I flew off towards the senate building, anger clouding my thoughts. Pushing me towards making a suboptimal decision.


What I should do is sit down with Ocean, Night, Neptune, Artemis, and a dozen other people whose advice and counsel I trusted. Hammer out a plan, figure out the best levers to push and pull with. Get the optimal plan of attack, figure out other things I could offer to sweeten the deal. Try to work out the emperor’s bottom line, and wring every last concession out of him.


That was the calm, rational part of me, who was not currently in control. That wasn’t carrying two kids, practically babies.


I’d lived in Remus for practically two decades. I’d been putting up with this second-class citizen nonsense the entire time. Practically since the day I first left my house, I’d gotten smacked in the face by it.




And again.


And again.


And again.


And again.


And again.


I was so tired of it all, and so angry. I finally had a chance to do something about it, and the tight lid I kept on all that anger was loose, and my rage was bubbling over.


No more. No weeks of discussion. No endless meetings to work out details. No intelligence reports dug up by Ocean. No stacks of scrolls about each senator, and what they liked and disliked, and how receptive they’d be to the proposal. No coalition building.


What difference would it make? The only thing I could think of was figuring out the emperor’s bottom line, and exactly how much we could wring out of him. If I just went directly, now, I might end up paying a little more than I intended to. I might not get every last possible concession, I might not be able to get every coin possible. I might leave some things on the table.


Things that I could always come back later to sort out. Not only was Emperor Augustus not the only game in town, but he’d need me again in, oh, 250 years or so.


It’d be a little scary if he remained emperor the entire time though… maybe it’d be better to work with his heir? Although…


I shook my head. I was getting into politics, and I desperately wanted to avoid the type of treacherous, complicated politics that I was currently thinking over.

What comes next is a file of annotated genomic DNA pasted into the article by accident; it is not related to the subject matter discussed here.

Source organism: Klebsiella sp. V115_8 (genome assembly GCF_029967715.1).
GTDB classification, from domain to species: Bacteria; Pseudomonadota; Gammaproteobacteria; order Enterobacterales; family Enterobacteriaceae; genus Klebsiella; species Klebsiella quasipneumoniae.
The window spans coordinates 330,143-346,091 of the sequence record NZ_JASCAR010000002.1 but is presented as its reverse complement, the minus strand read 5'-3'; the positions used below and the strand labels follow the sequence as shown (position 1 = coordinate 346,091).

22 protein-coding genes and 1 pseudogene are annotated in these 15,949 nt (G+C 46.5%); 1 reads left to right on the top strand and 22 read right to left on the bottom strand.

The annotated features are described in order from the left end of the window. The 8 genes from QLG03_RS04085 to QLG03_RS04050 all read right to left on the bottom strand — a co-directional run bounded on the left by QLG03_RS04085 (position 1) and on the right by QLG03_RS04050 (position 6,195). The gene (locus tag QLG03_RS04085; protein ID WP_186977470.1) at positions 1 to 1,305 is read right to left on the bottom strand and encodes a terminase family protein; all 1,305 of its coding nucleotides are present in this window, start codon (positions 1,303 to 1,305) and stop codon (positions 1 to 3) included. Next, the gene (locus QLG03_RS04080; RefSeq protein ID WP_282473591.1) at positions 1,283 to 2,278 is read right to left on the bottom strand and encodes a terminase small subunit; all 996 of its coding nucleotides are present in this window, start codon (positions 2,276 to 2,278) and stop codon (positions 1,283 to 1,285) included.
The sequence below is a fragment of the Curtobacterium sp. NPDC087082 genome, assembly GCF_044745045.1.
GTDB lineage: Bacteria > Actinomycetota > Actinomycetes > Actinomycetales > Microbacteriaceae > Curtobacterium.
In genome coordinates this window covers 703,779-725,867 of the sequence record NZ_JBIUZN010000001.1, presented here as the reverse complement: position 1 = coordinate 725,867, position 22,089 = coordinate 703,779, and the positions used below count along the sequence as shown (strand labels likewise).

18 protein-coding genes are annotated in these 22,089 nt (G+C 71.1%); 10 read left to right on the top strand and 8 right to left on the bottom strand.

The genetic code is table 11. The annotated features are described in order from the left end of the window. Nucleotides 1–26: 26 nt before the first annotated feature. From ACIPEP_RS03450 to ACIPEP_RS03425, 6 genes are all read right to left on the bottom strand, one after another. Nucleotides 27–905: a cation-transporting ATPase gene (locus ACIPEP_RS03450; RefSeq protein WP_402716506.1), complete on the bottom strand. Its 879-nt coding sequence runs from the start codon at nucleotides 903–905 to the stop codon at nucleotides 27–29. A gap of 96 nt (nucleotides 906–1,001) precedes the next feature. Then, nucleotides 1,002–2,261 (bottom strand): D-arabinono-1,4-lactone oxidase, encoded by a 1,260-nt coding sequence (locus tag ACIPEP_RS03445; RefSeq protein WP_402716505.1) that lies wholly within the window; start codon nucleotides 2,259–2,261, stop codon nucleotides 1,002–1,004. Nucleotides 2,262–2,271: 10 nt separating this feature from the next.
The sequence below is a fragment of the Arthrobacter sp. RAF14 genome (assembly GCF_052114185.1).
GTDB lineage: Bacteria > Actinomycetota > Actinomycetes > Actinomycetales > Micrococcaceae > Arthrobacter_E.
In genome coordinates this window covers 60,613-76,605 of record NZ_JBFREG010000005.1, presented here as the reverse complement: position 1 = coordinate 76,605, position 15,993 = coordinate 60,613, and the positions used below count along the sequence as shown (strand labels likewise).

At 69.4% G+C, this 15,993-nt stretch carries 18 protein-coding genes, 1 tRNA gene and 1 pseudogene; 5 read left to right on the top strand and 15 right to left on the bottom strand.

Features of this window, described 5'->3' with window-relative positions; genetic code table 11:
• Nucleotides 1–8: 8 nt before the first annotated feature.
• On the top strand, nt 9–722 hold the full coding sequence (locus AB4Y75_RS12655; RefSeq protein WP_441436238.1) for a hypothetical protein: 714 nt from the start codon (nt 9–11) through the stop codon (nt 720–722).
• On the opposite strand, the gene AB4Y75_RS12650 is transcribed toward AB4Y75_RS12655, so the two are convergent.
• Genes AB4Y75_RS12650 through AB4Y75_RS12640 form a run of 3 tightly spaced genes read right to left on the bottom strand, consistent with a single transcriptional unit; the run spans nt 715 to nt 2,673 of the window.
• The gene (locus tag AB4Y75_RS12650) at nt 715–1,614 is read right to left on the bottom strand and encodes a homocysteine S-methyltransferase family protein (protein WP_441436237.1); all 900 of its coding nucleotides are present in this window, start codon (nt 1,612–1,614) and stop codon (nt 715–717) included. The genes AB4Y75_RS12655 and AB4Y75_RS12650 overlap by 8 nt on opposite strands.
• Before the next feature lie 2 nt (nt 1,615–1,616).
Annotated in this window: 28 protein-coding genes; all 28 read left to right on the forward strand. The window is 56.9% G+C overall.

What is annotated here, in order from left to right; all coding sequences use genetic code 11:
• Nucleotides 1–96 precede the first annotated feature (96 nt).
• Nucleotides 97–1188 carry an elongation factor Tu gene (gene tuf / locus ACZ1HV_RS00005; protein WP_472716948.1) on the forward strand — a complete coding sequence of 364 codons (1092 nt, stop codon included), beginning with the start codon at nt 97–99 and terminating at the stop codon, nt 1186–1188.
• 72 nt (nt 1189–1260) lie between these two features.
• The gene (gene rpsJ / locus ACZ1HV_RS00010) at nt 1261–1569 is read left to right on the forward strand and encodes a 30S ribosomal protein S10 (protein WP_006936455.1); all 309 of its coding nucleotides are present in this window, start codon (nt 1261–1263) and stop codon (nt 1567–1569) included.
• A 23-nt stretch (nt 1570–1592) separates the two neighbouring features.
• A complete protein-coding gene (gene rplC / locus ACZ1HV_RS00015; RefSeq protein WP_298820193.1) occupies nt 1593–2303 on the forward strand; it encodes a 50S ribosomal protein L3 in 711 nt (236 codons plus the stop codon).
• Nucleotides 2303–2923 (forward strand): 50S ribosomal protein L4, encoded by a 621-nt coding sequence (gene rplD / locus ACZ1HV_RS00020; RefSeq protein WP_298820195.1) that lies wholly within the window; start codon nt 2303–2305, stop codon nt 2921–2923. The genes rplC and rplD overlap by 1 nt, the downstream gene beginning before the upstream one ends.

At the same time, I’d been trained as a Ranger. Whenever possible, we tried to have a plan of attack for a problem. I did have something of a plan. Go to Augustus, meet with him, make my pitch, see what he said. If he said yes, great. If he said no, I’d try again another day, from another angle.


I’d listened to enough boring stories from dad about how the Senate worked to think my plan was vaguely normal. Meet, chat, pitch, then walk away and talk again later.


Seemed like a solid plan. A bit flimsy, but how much more could it need?


It only took about ten minutes at my flying speed to get from the slums to the senate. Not nearly enough time to cool off, but flying?


Ah, flying in the warm setting sun was the best. A warm breeze, beautiful clouds, it was enough for me to regain a bit of control over myself. The kids were quiet, seemingly enjoying the novelty. The shock of the last few minutes, their lives being turned upside down, hadn’t hit them yet.


I made myself a promise. If it looked like things were going terribly. If it looked like Augustus wouldn’t agree to what I was asking for. I’d apologize, walk away, and talk with everyone under the sun and moons to get a better plan of action, then try again. It’d be my way or the highway.


I quickly dropped the two kids off at home. Mom was around. I only stopped briefly.


“Claudia and Secondus.” I quickly named them, and bless mom, she seemed to grasp what was going on in an instant. Me showing up in tears with two kids, also in tears?


Mom had a huge heart.


“Of course.” She said. “Let’s have dinner? Autumn swung by! It would be nice to eat all together.”


I shook my head, then paused a moment.